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Slow Food UNH traveled to Slow Food Martha's Vineyard last weekend – looks like…
Slow Food UNH traveled to Slow Food Martha's Vineyard last weekend – looks like they had an amazing time! Here's to our New England chapters getting together and broadening the network.
Slow Food Martha's Vineyard trip 2013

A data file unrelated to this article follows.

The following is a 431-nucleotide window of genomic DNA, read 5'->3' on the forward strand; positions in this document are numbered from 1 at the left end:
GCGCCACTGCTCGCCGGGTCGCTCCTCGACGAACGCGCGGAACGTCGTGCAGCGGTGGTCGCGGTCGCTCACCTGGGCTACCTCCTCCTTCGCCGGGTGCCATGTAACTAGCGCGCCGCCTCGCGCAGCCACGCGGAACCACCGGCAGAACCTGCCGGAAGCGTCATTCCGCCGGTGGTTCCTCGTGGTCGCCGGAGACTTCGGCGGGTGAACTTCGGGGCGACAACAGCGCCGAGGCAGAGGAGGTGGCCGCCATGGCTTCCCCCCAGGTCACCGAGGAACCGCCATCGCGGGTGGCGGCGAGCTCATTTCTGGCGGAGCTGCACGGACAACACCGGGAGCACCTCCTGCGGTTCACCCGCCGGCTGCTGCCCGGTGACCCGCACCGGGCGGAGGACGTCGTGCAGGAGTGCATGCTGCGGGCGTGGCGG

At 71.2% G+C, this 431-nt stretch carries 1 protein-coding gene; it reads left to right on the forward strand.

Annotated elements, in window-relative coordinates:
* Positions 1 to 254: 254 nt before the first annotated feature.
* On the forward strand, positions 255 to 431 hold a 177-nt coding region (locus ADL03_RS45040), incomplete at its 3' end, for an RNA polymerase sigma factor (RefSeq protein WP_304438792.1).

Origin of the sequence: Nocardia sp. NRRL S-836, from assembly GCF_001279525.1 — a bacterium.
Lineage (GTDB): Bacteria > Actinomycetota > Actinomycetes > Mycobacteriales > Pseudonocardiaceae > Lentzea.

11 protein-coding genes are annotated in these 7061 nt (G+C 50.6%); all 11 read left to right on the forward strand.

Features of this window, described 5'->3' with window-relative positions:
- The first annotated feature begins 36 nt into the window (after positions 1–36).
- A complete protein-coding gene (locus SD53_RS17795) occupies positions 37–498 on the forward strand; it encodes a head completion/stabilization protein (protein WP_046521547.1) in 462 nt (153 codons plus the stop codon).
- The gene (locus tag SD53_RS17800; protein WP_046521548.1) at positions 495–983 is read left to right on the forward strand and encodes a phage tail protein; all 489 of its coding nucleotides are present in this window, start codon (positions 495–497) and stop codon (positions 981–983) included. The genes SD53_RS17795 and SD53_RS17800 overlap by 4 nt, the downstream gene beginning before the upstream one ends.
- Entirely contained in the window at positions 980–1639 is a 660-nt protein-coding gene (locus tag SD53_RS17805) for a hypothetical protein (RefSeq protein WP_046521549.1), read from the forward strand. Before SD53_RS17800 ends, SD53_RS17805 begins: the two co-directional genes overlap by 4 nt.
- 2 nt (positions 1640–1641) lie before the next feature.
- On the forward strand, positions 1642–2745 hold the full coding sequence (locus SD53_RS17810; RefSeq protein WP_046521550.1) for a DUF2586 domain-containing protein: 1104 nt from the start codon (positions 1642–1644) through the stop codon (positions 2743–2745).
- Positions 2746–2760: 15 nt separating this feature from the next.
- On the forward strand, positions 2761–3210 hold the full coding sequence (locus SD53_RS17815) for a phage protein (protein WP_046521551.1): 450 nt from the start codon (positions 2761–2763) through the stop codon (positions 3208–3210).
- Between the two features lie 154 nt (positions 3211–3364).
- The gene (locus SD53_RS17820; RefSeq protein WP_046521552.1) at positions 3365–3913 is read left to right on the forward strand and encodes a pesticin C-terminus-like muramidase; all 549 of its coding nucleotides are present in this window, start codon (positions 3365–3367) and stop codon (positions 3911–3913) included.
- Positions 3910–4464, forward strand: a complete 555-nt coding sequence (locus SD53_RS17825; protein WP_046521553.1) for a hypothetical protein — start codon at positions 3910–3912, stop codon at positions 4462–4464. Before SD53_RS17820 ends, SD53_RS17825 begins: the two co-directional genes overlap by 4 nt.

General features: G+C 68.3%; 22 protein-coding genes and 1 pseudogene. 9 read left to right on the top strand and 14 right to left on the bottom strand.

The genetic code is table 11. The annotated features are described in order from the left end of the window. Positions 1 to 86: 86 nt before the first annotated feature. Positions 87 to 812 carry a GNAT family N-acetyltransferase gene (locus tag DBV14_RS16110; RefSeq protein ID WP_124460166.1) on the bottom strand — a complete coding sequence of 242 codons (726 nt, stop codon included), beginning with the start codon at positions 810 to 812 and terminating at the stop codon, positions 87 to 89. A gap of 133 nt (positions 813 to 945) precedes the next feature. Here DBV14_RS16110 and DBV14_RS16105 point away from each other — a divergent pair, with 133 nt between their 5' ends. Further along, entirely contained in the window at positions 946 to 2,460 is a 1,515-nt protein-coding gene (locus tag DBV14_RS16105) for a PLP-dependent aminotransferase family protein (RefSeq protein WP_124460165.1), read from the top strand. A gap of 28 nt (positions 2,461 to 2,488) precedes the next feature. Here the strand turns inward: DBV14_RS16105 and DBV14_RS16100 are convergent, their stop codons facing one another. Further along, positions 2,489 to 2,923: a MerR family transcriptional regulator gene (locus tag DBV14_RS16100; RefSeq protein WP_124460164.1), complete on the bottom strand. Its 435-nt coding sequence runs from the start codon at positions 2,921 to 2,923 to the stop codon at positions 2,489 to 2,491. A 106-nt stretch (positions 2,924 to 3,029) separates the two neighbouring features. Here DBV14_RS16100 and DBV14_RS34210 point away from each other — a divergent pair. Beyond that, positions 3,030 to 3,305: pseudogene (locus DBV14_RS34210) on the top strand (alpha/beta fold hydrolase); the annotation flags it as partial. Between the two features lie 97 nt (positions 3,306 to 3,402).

This weekend, 21 students from Slow Food UNH traveled to Martha's Vineyard for a rare inspired-learning experience. We woke up before sunrise on Saturday morning and hit the road, with fresh-baked homemade bagels in hand. The sunshine was heavenly during our ferry ride to the island. We camped out underneath the stars at Allen Farm Sheep & Wool. Allen Farm is a beautiful biodynamic farm that directly overlooks the Atlantic ocean. On the farm, we participated in a cob-oven building workshop. It was fun to get our hands (and feet) dirty while reviving old 'natural-building' traditions. Students fell in love with the baby lambs on the farm. After working up an appetite, we harvested leafy greens from the greenhouse on the farm. We were also given to the special opportunity to purchase lamb meat from the farm we stayed at. This allowed many members to experience a special closeness to their food. It was somewhat of a spiritual connection. I (Spencer) cooked up some pumpkin Risotto by the campfire to pair with our lamb offerings. We spent the rest of the night talking and sitting around the fire, while Leah and Shea played us some sweet sweet tunes The following morning, I woke up to make pancakes for all of my lovely Slow Foodies. I made the pancakes with NH-made whole wheat flour. Students also gathered fresh chicken eggs from the farm. No one had ever seen egg yolks with such a deep-yellow color. Following breakfast, we attended an event hosted by the kind folks of Slow Food Martha's Vineyard, called Heavy Nettles. People gathered for the event at Mass Audubon Felix Neck. Heavy Nettles consisted of various workshops related to foraging and cooking stinging nettles. We explored nettles in a wide variety of culinary creations, from nettle pizza to nettle kombucha. Speakers also introduced other nutrient-rich ‘weeds’ that can be foraged throughout New England, such as Japanese knot weed (which tastes like rhubarb and can be found on the UNH campus!). Each student had a completely unique experience at Heavy Nettles, due to the amount of workshops offered. It was exceptionally fulfilling to strengthen our connection with another Slow Food chapter in New England. The memory of our 2013 Martha’s Vineyard trip will live forever with Slow Food UNH.